National Patient Safety Goals: Using Medicines Safely in Hospitals
This past October, the Joint Commission on Accreditation of Hospitals published its “2013 National Patient Safety Goals” for hospitals. The Joint Commission accredits and certifies more than 20,000 healthcare organizations and programs in the United States. Joint Commission accreditation and certification is recognized nationwide as a symbol of quality that reflects an organization’s commitment to meeting certain performance standards.
The purpose of the National Patient Safety Goals is to implement measurable goals to improve patient safety. The goals cover six areas:
1) Identify patients correctly
2) Improve staff communication
3) Use medicines safely
4) Prevent infection
5) Identify patient safety risks
6) Prevent mistakes in surgery
Each category includes at least one specific goal to boost safety. Goal three focuses specifically on improving the safety of using medications. The Joint Commission then gives guidance to hospitals by setting standards of performance and recommending the activities, or ‘elements of performance’, that healthcare personnel can employ to achieve each standard.
Standard NPSG.03.04.01: Label all medications, medication containers, and other solutions on and off the sterile field in perioperative and other procedural settings.
Elements of Performance for NPSG.03.04.01: Medications or other solutions in unlabeled containers are unidentifiable. Errors, sometimes tragic, have resulted from medications and other solutions removed from their original containers and placed into unlabeled containers. This unsafe practice neglects basic principles of safe medication management, yet it is routine in many organizations.
The labeling of all medications, medication containers, and other solutions is a risk-reduction activity consistent with safe medication management. This practice addresses a recognized risk point in the administration of medications in perioperative and other procedural settings
Standard NPSG.03.05.01: Reduce the likelihood of patient harm associated with the use of anticoagulant therapy.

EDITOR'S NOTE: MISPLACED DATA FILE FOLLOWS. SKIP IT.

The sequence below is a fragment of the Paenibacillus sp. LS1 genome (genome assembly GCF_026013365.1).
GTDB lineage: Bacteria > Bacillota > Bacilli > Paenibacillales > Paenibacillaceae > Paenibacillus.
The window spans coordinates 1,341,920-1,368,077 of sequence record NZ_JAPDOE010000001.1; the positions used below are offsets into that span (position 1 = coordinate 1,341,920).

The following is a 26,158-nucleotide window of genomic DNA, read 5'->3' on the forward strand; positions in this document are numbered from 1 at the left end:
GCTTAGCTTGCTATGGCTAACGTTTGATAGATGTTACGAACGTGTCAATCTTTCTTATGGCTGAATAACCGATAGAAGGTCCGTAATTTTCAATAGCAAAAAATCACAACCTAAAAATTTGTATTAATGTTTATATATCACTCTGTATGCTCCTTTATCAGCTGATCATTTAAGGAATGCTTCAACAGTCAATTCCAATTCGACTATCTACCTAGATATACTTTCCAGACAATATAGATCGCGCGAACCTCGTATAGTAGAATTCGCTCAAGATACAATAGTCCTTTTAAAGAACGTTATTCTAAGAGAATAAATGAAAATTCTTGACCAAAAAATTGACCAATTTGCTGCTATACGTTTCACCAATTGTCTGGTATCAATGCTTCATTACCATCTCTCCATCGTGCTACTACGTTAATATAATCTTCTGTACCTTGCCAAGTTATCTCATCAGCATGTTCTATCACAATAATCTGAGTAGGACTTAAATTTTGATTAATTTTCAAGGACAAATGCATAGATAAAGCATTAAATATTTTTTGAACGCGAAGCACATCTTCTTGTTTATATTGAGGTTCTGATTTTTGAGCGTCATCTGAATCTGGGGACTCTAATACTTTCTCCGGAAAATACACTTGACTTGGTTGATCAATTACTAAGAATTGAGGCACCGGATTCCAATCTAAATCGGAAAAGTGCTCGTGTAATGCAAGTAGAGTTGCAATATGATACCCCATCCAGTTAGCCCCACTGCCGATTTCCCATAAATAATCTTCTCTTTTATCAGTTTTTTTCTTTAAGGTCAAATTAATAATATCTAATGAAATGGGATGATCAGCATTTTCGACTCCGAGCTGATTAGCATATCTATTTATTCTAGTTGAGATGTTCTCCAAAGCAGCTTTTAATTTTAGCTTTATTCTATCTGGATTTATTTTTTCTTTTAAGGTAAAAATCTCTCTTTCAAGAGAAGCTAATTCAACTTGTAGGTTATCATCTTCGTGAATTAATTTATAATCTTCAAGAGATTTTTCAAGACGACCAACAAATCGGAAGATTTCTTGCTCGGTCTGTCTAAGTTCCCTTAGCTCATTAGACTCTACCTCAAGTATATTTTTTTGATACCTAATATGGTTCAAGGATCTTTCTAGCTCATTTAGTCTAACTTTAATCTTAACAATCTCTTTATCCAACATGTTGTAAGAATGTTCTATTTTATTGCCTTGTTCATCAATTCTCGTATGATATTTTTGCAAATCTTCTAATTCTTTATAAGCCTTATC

Anticoagulation therapy can be used as therapeutic treatment for a number of conditions, the most common of which are atrial fibrillation, deep vein thrombosis, pulmonary embolism, and mechanical heart valve implant.
Elements of Performance for NPSG.03.05.01: However, it is important to note that anticoagulation medications are more likely than others to cause harm due to complex dosing, insufficient monitoring, and inconsistent patient compliance. To achieve better patient outcomes, patient education is a vital component of an anticoagulation therapy program. Effective anticoagulation patient education includes face-to-face interaction with a trained professional who works closely with patients to be sure that they understand the risks involved with anticoagulation therapy, the precautions they need to take, and the need for regular International Normalized Ratio (INR) monitoring. The use of standardized practices for anticoagulation therapy that include patient involvement can reduce the risk of adverse drug events associated with heparin, low molecular weight heparin, and warfarin.
Standard NPSG.03.06.01: Reconciling medication information.
Elements of Performance for NPSG.03.06.01: There is evidence that medication discrepancies can affect patient outcomes. Medication reconciliation is intended to identify and resolve discrepancies—it is a process of comparing the medications a patient is taking (and should be taking) with newly ordered medications. The comparison addresses duplications, omissions, and interactions, and the need to continue current medications. The types of information that clinicians use to reconcile medications include (among others) include medication name, dose, frequency, route, and purpose. Hospitals should identify the information that needs to be collected to reconcile current and newly ordered medications and to safely prescribe medications in the future.
Using medications safely in hospitals is an issue addressed by the Joint Commission on Accreditation of Hospitals, because medications errors are a known, measurable problem in hospitals all across the country. The Standards, and how they have been implemented, will be reviewed by members of the Joint Commission when they enter a hospital to survey how well a hospital is complying with the standards.